You also say "the fact that animals have consciousness", well, when we don't know what is meant by consciousness, that statement has no meaning.

Otherwise I completely agree with you how the scientific process works, I also agree that we don't posess all knowledge at this time. What I disagree with you on is over what we know so far. You seem to paint a cynical point over how scientists currently judge and understand behavior.

If that is not what you meant, then again, please understand that I was only responding to what I quoted you saying above.
« Last Edit: March 27, 2014, 11:58:07 AM by Shol'va »

Offline aitm

Re: Do animals "think"
« Reply #51 on: March 27, 2014, 01:16:32 PM »
I disagree. The other day a stray dog came to shit on my property. Then looked at me with a fuck you grin.
Then by God I withdraw the aforementioned objection to whatever I was replying to previously!
A humans desire to live is exceeded only by their willingness to die for another. Even god cannot equal this magnificent sacrifice. No god has the right to judge them.-first tenant of the Panotheust

Re: Do animals "think"
« Reply #52 on: March 27, 2014, 01:46:53 PM »
drunkenshoe, I can find answers for myself, rest assured of that. The point was to understand the context of your discussion.
Suffice to say I am well aware that we are on atheistforums here, but people take the term to understand different things, and sometimes go insofar as to consider consciousness a matter of transcendental.
So now that we've clarified that, the Cambridge Declaration on Consciousness supports my argument: scientists are approaching the topic with objectivity and is anything but barren, primitive, etc. If by "we" you mean people like us, from all walks of life, non-scientists, that's a different matter.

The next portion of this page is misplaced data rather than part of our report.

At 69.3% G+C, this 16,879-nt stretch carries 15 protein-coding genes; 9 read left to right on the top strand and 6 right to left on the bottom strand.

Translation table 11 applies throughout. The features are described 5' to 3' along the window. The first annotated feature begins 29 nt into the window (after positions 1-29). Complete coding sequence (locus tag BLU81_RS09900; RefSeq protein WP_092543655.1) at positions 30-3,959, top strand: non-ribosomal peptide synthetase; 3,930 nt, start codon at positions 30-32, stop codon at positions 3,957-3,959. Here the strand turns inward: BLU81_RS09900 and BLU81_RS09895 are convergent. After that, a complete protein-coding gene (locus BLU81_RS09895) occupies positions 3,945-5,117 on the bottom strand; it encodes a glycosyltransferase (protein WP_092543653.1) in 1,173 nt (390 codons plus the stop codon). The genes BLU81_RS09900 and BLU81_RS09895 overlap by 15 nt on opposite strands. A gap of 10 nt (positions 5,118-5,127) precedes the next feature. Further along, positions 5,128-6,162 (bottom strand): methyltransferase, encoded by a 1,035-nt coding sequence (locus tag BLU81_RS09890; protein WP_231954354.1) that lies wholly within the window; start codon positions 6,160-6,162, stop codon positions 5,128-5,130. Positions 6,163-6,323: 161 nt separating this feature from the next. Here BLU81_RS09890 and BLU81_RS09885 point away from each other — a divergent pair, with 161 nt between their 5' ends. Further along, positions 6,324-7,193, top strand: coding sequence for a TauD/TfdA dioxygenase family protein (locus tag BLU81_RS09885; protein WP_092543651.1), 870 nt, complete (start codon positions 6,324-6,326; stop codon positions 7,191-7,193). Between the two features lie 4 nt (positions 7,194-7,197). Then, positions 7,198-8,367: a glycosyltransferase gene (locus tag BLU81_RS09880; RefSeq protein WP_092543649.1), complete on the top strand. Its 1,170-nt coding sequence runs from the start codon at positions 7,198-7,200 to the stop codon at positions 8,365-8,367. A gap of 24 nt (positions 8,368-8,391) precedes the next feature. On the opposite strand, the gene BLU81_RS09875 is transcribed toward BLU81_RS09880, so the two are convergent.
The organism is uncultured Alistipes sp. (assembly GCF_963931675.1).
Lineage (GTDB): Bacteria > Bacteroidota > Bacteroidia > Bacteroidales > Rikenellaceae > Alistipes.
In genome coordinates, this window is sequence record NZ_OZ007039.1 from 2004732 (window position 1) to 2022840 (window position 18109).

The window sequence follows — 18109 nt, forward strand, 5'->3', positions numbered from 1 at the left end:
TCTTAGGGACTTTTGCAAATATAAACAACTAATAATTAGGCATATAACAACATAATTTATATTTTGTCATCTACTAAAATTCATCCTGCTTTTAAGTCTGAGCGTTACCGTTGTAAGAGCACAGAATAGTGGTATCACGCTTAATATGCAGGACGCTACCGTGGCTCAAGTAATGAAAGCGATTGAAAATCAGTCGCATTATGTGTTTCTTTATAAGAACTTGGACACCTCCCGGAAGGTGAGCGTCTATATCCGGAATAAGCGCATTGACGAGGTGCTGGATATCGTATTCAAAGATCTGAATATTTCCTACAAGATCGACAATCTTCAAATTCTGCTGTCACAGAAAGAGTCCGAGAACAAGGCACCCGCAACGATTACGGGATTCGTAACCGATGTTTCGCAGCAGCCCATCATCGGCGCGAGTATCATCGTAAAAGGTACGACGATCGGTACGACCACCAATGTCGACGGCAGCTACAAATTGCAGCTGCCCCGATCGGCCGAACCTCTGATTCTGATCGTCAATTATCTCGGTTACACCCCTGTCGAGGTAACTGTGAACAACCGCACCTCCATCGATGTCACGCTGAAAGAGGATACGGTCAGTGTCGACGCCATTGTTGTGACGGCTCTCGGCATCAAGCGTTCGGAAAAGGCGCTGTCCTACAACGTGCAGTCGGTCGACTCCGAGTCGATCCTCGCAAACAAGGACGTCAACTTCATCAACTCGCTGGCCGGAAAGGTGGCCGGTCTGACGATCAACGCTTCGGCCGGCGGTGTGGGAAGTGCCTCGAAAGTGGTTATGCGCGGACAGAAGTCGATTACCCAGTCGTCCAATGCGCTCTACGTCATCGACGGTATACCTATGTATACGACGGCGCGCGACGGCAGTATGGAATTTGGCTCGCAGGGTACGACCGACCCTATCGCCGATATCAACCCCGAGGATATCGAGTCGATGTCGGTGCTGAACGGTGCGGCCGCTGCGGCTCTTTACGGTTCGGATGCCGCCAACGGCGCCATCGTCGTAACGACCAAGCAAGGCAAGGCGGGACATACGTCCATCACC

Do you believe the signatories to the declaration regard consciousness from the paradigm of human experience?

Offline SGOS

Re: Do animals "think"
« Reply #53 on: March 27, 2014, 01:47:21 PM »
I disagree. The other day a stray dog came to shit on my property. Then looked at me with a fuck you grin.
When he was just coming out of the puppy state, I caught my own dog shitting I our lawn and he looked pretty guilty.  I was torn.  Had I unintentionally taught my dog to feel guilty over taking a shit?  But it was an anomaly.  He soon came to understand that he didn't have to feel guilty if he went in the bushes to shit in private.  Apparently, if he shit in the bushes in private, no one would know it was him, and he could preserve a modicum of dignity.  Well really, I have no idea what he was thinking or how he processed the situation, but it worked out for the best, and we got along like best buddies after that. 

Re: Do animals "think"
« Reply #54 on: March 27, 2014, 01:56:08 PM »
SGOS, I can explain that, it goes back to how you conditioned your dog to not shit in your house. Some people house train their dogs in such a way that the dog misunderstands that the act itself is bad rather than the act of doing it in the wrong place. Case in point, my sister's female dachschund. She is 5 years old and to this day she is inconsistent when asking herself to go outside. When she shits in the house, she hides it. If you go outside with her and watch her, she has a tough time going.
The key is to not punish your dog when you do catch them shitting in the house.

Re: Do animals "think"
« Reply #55 on: March 27, 2014, 02:01:37 PM »
Not too long ago, I watched a PBS doc on how certain plants can distinguish the predactors that attack it. As a defense, it can send a gas that will attract the predators of its predators. Some trees know their relatives: they will protect and nourish them against other plants. At the end of the program, one of the researchers stated that if plants do think, how do they do it without a brain and a nervous system? Stay tuned.